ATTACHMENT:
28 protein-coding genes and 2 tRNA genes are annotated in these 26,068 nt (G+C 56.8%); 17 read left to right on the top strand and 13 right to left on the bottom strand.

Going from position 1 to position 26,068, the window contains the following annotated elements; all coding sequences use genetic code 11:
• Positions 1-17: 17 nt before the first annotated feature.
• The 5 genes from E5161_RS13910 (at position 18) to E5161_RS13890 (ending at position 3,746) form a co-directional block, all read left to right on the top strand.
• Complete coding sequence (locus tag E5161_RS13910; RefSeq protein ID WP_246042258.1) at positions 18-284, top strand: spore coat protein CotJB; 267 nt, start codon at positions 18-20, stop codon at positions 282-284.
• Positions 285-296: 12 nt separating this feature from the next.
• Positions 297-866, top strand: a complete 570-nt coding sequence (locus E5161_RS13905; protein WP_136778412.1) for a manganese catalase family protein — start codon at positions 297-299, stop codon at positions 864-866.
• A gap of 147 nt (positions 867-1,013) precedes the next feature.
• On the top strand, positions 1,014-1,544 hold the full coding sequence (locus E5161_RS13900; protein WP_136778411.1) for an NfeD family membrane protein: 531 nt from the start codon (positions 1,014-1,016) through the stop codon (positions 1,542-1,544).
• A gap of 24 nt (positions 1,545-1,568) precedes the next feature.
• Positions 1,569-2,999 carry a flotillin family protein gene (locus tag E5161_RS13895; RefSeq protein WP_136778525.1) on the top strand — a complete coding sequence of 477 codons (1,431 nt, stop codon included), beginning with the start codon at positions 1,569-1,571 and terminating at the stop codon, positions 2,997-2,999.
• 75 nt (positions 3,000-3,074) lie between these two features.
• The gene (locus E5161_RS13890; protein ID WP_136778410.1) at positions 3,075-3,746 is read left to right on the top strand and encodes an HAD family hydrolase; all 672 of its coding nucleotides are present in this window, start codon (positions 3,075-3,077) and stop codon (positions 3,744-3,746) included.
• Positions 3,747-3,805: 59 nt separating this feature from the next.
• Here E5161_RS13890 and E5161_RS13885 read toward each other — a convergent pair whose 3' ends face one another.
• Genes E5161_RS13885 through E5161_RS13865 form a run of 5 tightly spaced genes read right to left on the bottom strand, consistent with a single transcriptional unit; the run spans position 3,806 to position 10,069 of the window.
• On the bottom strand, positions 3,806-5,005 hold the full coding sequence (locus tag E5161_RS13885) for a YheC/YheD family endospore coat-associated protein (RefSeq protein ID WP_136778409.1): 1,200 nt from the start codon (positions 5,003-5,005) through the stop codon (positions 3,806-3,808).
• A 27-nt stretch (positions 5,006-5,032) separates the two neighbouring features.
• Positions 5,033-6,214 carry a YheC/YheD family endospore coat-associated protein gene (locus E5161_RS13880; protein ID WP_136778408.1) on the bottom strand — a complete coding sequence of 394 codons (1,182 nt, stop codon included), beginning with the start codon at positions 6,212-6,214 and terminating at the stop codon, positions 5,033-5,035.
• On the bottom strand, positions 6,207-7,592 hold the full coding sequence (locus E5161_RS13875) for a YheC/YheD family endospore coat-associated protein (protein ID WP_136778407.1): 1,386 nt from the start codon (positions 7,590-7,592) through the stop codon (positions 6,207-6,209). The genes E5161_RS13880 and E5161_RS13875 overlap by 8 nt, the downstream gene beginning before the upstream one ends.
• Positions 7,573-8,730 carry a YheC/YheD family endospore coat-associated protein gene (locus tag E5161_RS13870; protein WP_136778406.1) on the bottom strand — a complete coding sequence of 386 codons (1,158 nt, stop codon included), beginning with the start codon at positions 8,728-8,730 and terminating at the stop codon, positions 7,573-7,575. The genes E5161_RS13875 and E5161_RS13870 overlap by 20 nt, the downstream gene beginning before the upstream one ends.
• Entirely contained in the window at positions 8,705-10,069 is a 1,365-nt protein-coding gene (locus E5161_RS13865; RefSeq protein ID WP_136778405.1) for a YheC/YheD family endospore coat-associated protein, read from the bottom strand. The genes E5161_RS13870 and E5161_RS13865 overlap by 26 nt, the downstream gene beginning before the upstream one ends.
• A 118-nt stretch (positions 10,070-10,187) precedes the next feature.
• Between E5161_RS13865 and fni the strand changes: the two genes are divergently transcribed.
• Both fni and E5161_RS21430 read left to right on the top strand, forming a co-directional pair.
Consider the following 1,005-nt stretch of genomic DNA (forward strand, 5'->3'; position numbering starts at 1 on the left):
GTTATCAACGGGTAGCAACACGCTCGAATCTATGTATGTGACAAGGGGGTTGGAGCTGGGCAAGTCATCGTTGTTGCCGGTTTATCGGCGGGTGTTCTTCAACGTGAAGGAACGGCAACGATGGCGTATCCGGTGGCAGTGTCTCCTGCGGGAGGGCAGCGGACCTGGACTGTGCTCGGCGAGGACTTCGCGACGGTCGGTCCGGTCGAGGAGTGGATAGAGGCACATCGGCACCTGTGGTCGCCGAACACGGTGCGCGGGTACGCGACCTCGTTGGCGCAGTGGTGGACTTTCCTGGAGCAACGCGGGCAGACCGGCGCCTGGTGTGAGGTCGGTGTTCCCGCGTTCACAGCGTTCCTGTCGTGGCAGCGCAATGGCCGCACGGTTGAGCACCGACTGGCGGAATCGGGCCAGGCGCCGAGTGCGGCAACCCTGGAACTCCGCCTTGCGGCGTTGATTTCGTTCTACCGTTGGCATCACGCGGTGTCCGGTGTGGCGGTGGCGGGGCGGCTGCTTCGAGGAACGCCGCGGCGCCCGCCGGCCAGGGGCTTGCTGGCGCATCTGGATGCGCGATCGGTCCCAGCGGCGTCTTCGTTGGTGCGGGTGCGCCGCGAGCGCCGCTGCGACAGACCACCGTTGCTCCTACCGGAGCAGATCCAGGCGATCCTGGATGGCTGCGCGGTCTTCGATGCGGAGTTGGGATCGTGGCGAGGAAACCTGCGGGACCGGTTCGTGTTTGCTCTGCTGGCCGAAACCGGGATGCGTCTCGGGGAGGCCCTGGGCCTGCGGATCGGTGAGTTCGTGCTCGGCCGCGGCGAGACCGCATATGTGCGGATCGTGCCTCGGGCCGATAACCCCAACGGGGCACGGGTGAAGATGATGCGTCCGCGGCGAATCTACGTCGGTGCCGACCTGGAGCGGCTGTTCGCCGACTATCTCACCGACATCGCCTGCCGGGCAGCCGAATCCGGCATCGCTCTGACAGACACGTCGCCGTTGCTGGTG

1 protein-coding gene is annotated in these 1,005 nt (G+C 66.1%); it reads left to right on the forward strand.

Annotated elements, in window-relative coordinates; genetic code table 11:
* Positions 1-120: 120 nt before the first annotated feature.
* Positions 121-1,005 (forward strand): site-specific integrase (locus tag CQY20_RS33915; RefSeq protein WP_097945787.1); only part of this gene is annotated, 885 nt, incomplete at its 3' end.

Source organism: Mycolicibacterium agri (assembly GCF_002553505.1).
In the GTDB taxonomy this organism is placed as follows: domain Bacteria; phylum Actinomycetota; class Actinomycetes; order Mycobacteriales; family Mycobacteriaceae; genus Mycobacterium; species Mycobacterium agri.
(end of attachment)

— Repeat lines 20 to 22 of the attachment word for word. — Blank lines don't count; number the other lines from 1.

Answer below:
• On the bottom strand, positions 6,207-7,592 hold the full coding sequence (locus E5161_RS13875) for a YheC/YheD family endospore coat-associated protein (protein ID WP_136778407.1): 1,386 nt from the start codon (positions 7,590-7,592) through the stop codon (positions 6,207-6,209). The genes E5161_RS13880 and E5161_RS13875 overlap by 8 nt, the downstream gene beginning before the upstream one ends.
• Positions 7,573-8,730 carry a YheC/YheD family endospore coat-associated protein gene (locus tag E5161_RS13870; protein WP_136778406.1) on the bottom strand — a complete coding sequence of 386 codons (1,158 nt, stop codon included), beginning with the start codon at positions 8,728-8,730 and terminating at the stop codon, positions 7,573-7,575. The genes E5161_RS13875 and E5161_RS13870 overlap by 20 nt, the downstream gene beginning before the upstream one ends.
• Entirely contained in the window at positions 8,705-10,069 is a 1,365-nt protein-coding gene (locus E5161_RS13865; RefSeq protein ID WP_136778405.1) for a YheC/YheD family endospore coat-associated protein, read from the bottom strand. The genes E5161_RS13870 and E5161_RS13865 overlap by 26 nt, the downstream gene beginning before the upstream one ends.